C&D Summits a Success - Part 2

March 29, 2023

The second of three summits aimed at Increasing Construction and Demolition Debris Diversion in Coos County, NH was held earlier in March 2023. The project is funded in part by a EPA Healthy Communities grant. The first summit was held in December 2022

The NRRA Member Services team, along with NRRA's Executive Director, spent two days in Coos County presenting at the summit, and then taking part in tours of a local landfill and transfer station.

The second summit was open to Coos County Transfer Station operators and staff, selectmen, town administrators, Public Works staff, and so on. The goal was to share answers to several questions presented in the initial presentation and continue the discussion around increasing C&D diversion. It lasted for three hours and had a total of 21 attendees, which included EPA representative, Christine Beling, and three NH Department of Environmental Services (NHDES) employees. With a total of 15 of 20 towns from Coos County represented at the summit, attendees represented 90.66% (28,349 people) of Coos County’s population.

Lively conversation about C&D opportunities and challenges.
Part of the summit focused on the upcoming Lancaster Transfer Station C&D Pilot Program. A reuse pile for wood, doors, windows, etc. will be created at the Lancaster transfer station, with staff directing both the public and contractors to separate their reusable wood. Items in the pile will be free for the taking, but will be weighed when removed to help determine the total weight of C&D diverted through the pilot program. 
Other topics covered included cover options for C&D so that snow and water do not increase the weight (and therefor, the hauling costs) of C&D debris. Member Services Manager, Brian Patnoe, also gave a detailed presentation on how transfer station operators and town managers can determine their "True Cost" of C&D, which includes BOTH the tipping fees AND the hauling fees. True Costs are part of Full Cost Accounting, which takes into account all costs including True Costs, labor, fuel, utilities, admin, and any other costs. By understanding the True Cost of C&D that has not been crushed (or only minimally densified), it is easier to see the benefits of densified and diverted C&D in driving down the True Cost either through decreased weight and/or fewer hauled loads. Finally, options for C&D were presented, including landfilling, reuse, grinding, and recycling.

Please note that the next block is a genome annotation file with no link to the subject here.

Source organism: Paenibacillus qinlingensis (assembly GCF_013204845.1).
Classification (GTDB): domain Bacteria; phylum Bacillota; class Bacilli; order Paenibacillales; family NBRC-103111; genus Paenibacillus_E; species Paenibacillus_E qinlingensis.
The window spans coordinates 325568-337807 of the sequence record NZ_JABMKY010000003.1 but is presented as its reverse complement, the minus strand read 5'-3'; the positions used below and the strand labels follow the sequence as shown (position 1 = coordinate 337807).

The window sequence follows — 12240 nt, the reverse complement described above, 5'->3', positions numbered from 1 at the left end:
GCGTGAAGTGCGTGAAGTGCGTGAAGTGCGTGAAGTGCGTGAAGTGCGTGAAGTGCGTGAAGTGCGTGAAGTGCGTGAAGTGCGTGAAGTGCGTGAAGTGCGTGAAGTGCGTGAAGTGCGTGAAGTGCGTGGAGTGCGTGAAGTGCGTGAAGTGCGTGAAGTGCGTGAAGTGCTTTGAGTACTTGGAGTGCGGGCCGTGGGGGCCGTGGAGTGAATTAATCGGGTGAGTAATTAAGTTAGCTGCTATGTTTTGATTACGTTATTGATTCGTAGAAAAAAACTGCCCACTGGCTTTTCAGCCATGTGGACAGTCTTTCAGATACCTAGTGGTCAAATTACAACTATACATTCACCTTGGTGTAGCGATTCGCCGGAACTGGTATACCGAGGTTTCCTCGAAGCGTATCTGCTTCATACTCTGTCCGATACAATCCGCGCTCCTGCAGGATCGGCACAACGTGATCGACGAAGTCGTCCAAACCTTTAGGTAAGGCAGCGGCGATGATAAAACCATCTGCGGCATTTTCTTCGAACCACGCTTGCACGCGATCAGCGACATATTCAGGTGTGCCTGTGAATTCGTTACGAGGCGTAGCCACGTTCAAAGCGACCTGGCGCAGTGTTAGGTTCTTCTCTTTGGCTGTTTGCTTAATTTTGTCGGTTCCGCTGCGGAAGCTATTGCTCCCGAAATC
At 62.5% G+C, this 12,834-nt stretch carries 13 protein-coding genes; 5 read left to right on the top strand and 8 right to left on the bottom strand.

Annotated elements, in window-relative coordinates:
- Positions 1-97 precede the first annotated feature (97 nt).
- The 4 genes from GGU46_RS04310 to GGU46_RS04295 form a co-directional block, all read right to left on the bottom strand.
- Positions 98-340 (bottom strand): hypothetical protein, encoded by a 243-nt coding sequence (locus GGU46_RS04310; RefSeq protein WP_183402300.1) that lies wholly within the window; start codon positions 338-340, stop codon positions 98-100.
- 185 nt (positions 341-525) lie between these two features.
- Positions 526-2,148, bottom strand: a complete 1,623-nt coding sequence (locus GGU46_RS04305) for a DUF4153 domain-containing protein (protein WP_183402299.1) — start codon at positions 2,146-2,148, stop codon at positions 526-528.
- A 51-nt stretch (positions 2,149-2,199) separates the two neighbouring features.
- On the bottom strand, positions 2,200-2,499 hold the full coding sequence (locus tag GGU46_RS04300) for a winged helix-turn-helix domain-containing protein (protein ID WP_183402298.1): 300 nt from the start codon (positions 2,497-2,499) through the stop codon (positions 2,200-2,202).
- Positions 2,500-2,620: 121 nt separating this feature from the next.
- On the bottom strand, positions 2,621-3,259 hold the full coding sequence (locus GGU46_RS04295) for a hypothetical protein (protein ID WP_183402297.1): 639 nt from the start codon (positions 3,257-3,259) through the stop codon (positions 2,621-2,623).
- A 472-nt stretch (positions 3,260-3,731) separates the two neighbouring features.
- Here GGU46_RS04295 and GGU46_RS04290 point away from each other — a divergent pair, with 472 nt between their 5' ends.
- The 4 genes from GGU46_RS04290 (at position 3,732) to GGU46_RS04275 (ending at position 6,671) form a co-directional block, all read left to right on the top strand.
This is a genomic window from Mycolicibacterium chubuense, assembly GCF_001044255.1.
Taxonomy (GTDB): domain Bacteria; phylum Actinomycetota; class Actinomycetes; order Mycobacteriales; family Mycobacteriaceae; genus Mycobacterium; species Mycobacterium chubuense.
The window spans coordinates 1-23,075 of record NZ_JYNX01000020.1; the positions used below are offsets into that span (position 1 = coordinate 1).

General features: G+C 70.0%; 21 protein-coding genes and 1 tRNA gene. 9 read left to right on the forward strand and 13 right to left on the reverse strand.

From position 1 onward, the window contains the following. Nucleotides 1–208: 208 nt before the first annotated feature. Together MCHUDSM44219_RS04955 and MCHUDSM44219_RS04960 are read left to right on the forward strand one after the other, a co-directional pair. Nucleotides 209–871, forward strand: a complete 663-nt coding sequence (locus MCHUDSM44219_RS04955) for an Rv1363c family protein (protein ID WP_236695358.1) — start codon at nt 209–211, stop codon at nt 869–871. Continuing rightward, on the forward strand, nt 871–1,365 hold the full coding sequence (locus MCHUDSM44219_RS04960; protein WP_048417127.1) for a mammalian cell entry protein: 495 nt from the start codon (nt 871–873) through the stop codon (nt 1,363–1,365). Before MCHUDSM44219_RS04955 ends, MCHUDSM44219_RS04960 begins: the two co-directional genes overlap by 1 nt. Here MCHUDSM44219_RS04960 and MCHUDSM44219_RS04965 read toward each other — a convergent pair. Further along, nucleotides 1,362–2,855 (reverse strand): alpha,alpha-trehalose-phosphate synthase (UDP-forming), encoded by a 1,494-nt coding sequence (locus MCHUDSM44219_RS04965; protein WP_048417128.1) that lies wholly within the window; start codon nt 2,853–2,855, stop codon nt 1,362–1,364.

After the second summit, NRRA staff toured the Casella North Country Environmental Services landfill in Bethlehem, NH, and discussed their C&D use, which includes accepting C&D "fines" (also known as “recovered screen material”) to mix with soil for alternate daily cover. They also toured a nearby Renewable Natural Gas facility that is being built by a third party to capture the landfill gas that is currently being flared (burned), and separate it into methane and carbon dioxide for sale.
Finally, they toured the Androscoggin Valley Regional Refuse Disposal District (AVRRDD) transfer station in Berlin, NH, followed by their landfill. They had an impressive pile of mixed wood (clean wood, plus plywood, painted wood, etc.) from C&D at the transfer station, which is chipped and used as alternate daily cover at the landfill. A highlight of the visit was Gorham, NH delivering source separated, curbside recyclables to the AVRRDD transfer station in their unique truck designed for this purpose!

For the final C&D Summit, ALL NRRA member communities are invited to attend, as the third summit will be held during an NRRA Member Operations & Marketing (MOM) Meeting.